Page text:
In "Concealed," Calton's images of these women with their guns can be startling. Guns are typically envisioned in the hands of men, not mothers and grandmothers. Guns are powerful and polarizing. They can both take a life or save a life.
Calton considered photographing the women and their guns separately but felt that it was imperative to allow these women to expose a portion of their identities that is regularly concealed. It was also important to capture how each woman holds her gun, how she relates to it and where she keeps it at home or carries it on her body.
On a very basic level, the women in this series own a handgun for protection, but the bigger question is, why? This question was at the core of Calton's photographic investigation. She found that gun ownership gives women an opportunity to make a bold statement: They refuse to be vulnerable and victimized. They decry the myth of the helpless woman and instead project an ethic of unapologetic self-reliance.
Much of the opposition Calton has faced in this project insists that the women in the photographs are insecure, careless and paranoid. To that, the photographer would ask, what makes them this way? What kind of society are we living in that in order for a woman to go to bed and feel safe she needs a gun tucked beneath her mattress? The public has grown accustomed to seeing guns in the hands of soldiers and police officers but are quick to criticize when they are in the hands of a defenseless woman.
Indeed, an ideal world would be free from fear, and no one would need a gun. But in a society in which the overwhelming majority of sexual assault and domestic violence is against women, these images portray women in a role of taking self-protection into their own hands.
The gun control debate and issues around it have been raging in the United States for a long time. Continuing tragic events that surround us in the media fuel the conversation. Political views aside, Shelley Calton's intention for this project is to give the viewer a glimpse into a subculture of Texas women that will not become victims.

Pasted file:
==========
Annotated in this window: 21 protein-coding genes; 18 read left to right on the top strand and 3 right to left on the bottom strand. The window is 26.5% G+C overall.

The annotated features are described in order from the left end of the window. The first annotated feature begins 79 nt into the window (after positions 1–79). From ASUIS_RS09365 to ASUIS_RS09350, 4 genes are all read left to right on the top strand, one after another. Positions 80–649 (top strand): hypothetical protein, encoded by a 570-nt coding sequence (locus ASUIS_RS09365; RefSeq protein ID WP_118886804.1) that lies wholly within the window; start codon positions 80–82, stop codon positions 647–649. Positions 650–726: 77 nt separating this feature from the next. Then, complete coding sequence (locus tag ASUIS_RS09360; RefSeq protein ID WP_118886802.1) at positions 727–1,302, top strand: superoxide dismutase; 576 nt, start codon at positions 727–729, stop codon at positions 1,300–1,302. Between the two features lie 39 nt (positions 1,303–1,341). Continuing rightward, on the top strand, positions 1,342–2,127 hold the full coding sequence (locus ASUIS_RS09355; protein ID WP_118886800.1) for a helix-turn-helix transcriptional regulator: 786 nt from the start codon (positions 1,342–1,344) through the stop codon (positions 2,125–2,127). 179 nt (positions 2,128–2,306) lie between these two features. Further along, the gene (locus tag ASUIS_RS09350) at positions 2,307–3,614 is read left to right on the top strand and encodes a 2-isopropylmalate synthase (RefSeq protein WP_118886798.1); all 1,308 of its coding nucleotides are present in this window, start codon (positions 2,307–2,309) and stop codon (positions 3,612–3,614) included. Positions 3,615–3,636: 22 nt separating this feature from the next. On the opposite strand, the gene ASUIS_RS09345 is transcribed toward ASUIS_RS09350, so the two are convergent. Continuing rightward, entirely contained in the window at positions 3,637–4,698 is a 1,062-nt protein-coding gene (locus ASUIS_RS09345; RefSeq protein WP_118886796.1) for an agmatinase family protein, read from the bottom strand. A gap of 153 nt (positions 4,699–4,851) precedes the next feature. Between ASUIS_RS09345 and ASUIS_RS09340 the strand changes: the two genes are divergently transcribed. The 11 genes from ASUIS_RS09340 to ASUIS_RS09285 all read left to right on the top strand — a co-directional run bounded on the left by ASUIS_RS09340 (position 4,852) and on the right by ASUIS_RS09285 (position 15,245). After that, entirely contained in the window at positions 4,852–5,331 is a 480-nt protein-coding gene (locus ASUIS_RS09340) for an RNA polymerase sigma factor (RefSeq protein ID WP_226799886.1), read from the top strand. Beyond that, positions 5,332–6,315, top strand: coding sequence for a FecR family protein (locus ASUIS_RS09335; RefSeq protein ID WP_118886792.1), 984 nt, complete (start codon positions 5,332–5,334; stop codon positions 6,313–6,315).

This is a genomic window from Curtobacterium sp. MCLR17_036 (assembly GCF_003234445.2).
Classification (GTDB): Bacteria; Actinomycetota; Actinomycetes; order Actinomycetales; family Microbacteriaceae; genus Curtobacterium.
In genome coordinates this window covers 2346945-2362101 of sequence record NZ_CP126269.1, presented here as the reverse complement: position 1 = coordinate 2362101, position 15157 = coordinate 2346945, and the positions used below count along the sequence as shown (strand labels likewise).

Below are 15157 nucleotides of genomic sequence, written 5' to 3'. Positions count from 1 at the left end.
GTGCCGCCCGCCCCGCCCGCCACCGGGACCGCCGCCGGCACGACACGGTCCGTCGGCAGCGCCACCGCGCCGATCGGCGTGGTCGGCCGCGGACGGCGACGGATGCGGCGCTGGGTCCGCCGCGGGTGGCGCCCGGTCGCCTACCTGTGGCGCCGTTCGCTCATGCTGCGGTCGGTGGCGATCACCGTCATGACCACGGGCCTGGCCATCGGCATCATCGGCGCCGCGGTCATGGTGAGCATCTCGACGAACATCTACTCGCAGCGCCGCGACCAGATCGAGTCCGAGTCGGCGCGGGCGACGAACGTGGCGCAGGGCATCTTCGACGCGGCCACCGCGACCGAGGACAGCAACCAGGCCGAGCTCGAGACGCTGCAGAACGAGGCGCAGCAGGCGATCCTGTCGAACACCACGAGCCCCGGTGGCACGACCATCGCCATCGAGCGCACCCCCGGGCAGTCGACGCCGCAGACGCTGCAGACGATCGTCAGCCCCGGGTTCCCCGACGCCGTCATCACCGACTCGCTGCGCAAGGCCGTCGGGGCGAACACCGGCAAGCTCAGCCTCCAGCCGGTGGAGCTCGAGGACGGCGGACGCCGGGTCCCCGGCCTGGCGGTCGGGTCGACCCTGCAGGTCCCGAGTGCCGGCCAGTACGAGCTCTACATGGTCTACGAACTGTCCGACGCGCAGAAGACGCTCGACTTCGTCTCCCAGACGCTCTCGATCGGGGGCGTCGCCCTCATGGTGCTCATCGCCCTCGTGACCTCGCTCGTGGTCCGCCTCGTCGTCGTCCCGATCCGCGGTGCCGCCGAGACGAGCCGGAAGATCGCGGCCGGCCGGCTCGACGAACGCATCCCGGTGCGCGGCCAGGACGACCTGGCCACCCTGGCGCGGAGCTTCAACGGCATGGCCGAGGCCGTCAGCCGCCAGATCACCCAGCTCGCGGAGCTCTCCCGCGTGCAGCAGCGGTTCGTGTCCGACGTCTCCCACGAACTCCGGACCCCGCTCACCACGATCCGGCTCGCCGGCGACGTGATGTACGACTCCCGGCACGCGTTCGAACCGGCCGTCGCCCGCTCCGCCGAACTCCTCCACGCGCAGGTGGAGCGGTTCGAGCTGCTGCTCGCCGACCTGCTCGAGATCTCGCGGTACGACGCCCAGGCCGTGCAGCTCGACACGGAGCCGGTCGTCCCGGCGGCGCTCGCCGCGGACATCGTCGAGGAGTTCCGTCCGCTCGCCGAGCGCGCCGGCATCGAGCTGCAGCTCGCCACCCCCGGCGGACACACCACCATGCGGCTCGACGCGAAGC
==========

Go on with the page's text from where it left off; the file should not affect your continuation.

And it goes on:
If you want to see Shelley Calton's dynamic portraits of these women, the Houston Center for Photography
will be hosting an exhibition and book signing in September of 2016. If you can't wait until then, which I can't, you can pick up your own copy of her book here.
All about Shelley Calton
Throughout her practice, Texas-based photographer Shelley Calton has made it her niche to reflect on the collective female experience and the resulting subcultures, whether it is photographing roller derby girls or the delicate artifacts associated with femininity. Her first book, "Hard Knocks, Rolling with the Derby Girls" was published in 2009 and her second book, "Concealed, She's Got a Gun," was released in spring of 2015. A portrait from Concealed was chosen for Taylor Wessing Prize at the National Portrait Gallery London as well as the Royal Photographic Society International Print Exhibition in 2015. Thirty images from Concealed were exhibited at Zoom Photo Festival in Quebec in October 2014. Her work is in the collection of the Museum of Fine Arts Houston, National Portrait Gallery, London, as well as private collections. Featured articles and interviews have been written in The New York Times Lens Blog, Daily Mail.com, Japanese Newsweek, Texas Monthly, ABC.com, American Photo, and global, live interviews on BBC World Service and BBC America.